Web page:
Hey, I'm 100 today (not years, but editions) and thanks to you, readership has grown to more than 1000 subscribers and continues to expand. Rarely a week goes by without a few new readers added to the list. I can't tell you how gratifying that is.
Today marks my 100th edition and I take great pride in that. What started as a weekly listing update has blossomed into a unique and creative platform to speak to all manner of issues with respect to real estate.
Unexpectedly, it has also given me an opportunity to share stories about my children, my friends, my mother-in law, my sisters, my parents, the dog and my husband - who is easily the funniest person I have ever known, but also loves me in spite of how often I poke fun at him (which is often! ) Honey, this must be the "for better or worse" part of the vows.
As to the rest of you - throughout the months, you've written or called to ask if I was referring specifically to you in a particular piece. Once in awhile, the answer is "yes," but usually, any reference, is coincidental; the examples are a composite of many people and many experiences. Typically, a phrase, a song, a memory or a moment gives me a "jumping off " point and a story takes root (and yes, I do take broad literary license).
I build a framework, let it marinate, rewrite, rewrite, REWRITE, fine tune and then meet with DJ Grubb on Tuesdays who has become an integral part of the process. While he rarely makes changes, when he does, they are always "spot on." He is invaluable to me in keeping the news relevant and the one-liners memorable. (Thank you DJ.)
A few of you have written to ask why your home didn't make The Perspective in a given week, as if it wasn't somehow "Perspective worthy." The short answer is that I made an agreement with my coworkers when I began writing The Piedmont Perspective to seek approval before publication. Some agents prefer to tightly control the marketing of their listings and I do my best to respect that choice and their practice. Inevitably, I'll have made a mistake or two (John Faust) or inadvertently passed along information prematurely. If so, I apologize.
On balance, I hope I have had more hits than misses. If they haven't all been home runs, they've certainly contributed to the conversation as evidenced by those times when you approach me to tell me how much you enjoyed the piece I wrote about baseball, were touched about my son's college hunt or laughed over the argument about Cliff's briefcase .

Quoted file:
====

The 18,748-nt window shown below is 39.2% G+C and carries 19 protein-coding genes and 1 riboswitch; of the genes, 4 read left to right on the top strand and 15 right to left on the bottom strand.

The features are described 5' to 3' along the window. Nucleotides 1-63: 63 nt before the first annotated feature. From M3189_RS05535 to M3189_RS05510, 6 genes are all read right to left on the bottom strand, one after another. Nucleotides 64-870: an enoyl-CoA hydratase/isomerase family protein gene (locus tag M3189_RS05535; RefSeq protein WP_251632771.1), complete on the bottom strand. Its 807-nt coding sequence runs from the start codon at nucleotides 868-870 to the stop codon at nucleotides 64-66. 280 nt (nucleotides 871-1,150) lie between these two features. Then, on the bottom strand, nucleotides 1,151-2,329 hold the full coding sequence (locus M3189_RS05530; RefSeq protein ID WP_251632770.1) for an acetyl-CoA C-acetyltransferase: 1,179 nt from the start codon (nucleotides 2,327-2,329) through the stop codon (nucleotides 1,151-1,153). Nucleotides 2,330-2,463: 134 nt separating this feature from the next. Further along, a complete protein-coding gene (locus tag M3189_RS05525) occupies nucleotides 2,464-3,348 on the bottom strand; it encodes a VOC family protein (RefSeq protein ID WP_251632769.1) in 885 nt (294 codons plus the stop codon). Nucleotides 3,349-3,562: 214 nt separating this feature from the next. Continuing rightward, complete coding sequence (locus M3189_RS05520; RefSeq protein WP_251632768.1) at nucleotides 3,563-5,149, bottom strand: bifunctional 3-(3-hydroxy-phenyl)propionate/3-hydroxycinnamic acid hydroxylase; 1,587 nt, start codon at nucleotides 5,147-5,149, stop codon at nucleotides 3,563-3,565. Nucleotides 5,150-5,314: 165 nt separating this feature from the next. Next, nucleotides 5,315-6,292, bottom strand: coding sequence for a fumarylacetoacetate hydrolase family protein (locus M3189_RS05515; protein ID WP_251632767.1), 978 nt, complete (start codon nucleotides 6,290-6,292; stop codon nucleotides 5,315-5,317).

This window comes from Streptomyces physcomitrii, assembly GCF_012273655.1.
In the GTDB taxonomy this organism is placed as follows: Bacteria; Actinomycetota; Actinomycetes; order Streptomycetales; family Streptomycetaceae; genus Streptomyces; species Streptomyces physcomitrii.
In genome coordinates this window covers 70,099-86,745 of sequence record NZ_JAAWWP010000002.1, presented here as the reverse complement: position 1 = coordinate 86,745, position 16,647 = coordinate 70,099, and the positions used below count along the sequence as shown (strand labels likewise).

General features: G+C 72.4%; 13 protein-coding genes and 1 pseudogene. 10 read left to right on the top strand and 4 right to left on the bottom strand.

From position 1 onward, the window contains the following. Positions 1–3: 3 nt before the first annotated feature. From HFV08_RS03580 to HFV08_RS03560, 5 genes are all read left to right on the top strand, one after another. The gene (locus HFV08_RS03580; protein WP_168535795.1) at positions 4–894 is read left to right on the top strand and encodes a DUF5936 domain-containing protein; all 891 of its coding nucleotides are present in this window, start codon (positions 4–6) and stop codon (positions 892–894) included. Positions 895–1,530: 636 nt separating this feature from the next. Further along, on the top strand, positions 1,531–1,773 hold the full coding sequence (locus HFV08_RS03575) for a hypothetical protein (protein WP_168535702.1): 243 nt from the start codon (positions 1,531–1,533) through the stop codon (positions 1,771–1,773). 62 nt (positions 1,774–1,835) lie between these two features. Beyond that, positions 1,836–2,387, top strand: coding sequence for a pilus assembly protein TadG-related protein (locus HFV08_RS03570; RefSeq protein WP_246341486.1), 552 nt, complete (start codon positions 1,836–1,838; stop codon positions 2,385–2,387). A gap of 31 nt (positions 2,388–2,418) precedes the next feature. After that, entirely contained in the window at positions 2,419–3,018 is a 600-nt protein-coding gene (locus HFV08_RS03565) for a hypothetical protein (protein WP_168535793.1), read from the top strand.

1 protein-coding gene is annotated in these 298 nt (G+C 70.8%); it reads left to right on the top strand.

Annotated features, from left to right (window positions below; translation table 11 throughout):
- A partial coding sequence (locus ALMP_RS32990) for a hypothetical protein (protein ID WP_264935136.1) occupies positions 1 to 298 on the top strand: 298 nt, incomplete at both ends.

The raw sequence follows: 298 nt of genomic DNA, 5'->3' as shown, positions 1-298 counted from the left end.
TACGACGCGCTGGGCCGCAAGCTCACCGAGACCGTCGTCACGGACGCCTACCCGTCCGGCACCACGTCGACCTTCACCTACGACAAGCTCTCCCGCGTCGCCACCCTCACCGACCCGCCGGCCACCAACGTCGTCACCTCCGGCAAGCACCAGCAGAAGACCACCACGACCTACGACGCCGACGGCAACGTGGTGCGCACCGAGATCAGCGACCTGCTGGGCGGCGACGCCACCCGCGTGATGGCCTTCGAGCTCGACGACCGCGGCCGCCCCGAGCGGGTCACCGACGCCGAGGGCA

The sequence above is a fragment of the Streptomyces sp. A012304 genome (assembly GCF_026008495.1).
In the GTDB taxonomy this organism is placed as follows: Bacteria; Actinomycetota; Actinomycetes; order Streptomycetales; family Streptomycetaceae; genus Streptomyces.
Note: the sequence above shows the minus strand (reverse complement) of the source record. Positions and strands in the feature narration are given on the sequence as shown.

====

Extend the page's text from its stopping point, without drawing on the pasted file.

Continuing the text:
That you remember the stories, that they made an impact or struck a chord, is continually surprising and brings me great personal joy.
The favorite part of my week is each Wednesday when I hear back from you. (Some of you are regulars and I'm forever in your debt.) I'm most often asked, "How do you come up with the stories?" It's a bit of a mystery (even to me) a touch of serendipity, a lot of work and some pixie dust!
Some of the topics come easily and others take much longer to emerge. Some get tossed in the recycle bin only to resurface weeks later in much better form, having improved while gestating. Others simply get discarded altogether; lost forever or not good enough to make the grade. With each piece, I work very hard to create readable copy and an authentic voice.
I admittedly keep it positive, not because I see the world through rose-colored glasses, but because I truly believe in the concept of home ownership. To quote Dorothy, "There's no place like home."
Along the way, you have referred me friends, family, neighbors and coworkers and my business has grown exponentially. For anyone who works in a competitive field as I do, your referrals are the ultimate compliment and acknowledgment of my value. You have entrusted me with your care in transitions that are often highly emotional, even under the best of circumstances - and I hope I have lived up to your expectations.
So thank you one and all for reading, for writing back, for creating the moments, for the good-natured rebuttals and for The Piedmont Perspective's growing success and circulation. It has been a true privilege. Here's to the next 100 episodes and here's to growing older!
I hope I continue to improve with age.
Julie Gardner, referred to as, "the pulse of Piedmont," has been writing The Piedmont Perspective for 11 years.